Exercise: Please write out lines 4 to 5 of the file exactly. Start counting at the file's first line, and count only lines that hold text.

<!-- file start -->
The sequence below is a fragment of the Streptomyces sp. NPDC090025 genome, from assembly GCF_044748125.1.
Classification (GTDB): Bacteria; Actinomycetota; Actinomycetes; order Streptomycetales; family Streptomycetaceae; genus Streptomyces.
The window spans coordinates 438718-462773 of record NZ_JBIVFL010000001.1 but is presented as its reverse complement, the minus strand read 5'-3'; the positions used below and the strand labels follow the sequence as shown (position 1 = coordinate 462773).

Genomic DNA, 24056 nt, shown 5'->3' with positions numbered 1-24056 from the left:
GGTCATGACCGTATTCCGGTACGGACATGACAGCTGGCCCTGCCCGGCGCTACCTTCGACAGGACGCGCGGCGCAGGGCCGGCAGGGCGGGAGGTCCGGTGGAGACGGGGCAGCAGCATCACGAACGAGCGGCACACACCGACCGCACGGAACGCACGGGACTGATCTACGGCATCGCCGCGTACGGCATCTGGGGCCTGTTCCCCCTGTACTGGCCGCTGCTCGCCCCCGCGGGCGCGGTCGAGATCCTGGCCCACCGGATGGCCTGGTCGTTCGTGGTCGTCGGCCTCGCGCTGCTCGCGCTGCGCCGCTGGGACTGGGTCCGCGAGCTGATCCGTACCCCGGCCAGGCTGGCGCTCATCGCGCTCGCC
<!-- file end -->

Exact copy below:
Genomic DNA, 24056 nt, shown 5'->3' with positions numbered 1-24056 from the left:
GGTCATGACCGTATTCCGGTACGGACATGACAGCTGGCCCTGCCCGGCGCTACCTTCGACAGGACGCGCGGCGCAGGGCCGGCAGGGCGGGAGGTCCGGTGGAGACGGGGCAGCAGCATCACGAACGAGCGGCACACACCGACCGCACGGAACGCACGGGACTGATCTACGGCATCGCCGCGTACGGCATCTGGGGCCTGTTCCCCCTGTACTGGCCGCTGCTCGCCCCCGCGGGCGCGGTCGAGATCCTGGCCCACCGGATGGCCTGGTCGTTCGTGGTCGTCGGCCTCGCGCTGCTCGCGCTGCGCCGCTGGGACTGGGTCCGCGAGCTGATCCGTACCCCGGCCAGGCTGGCGCTCATCGCGCTCGCC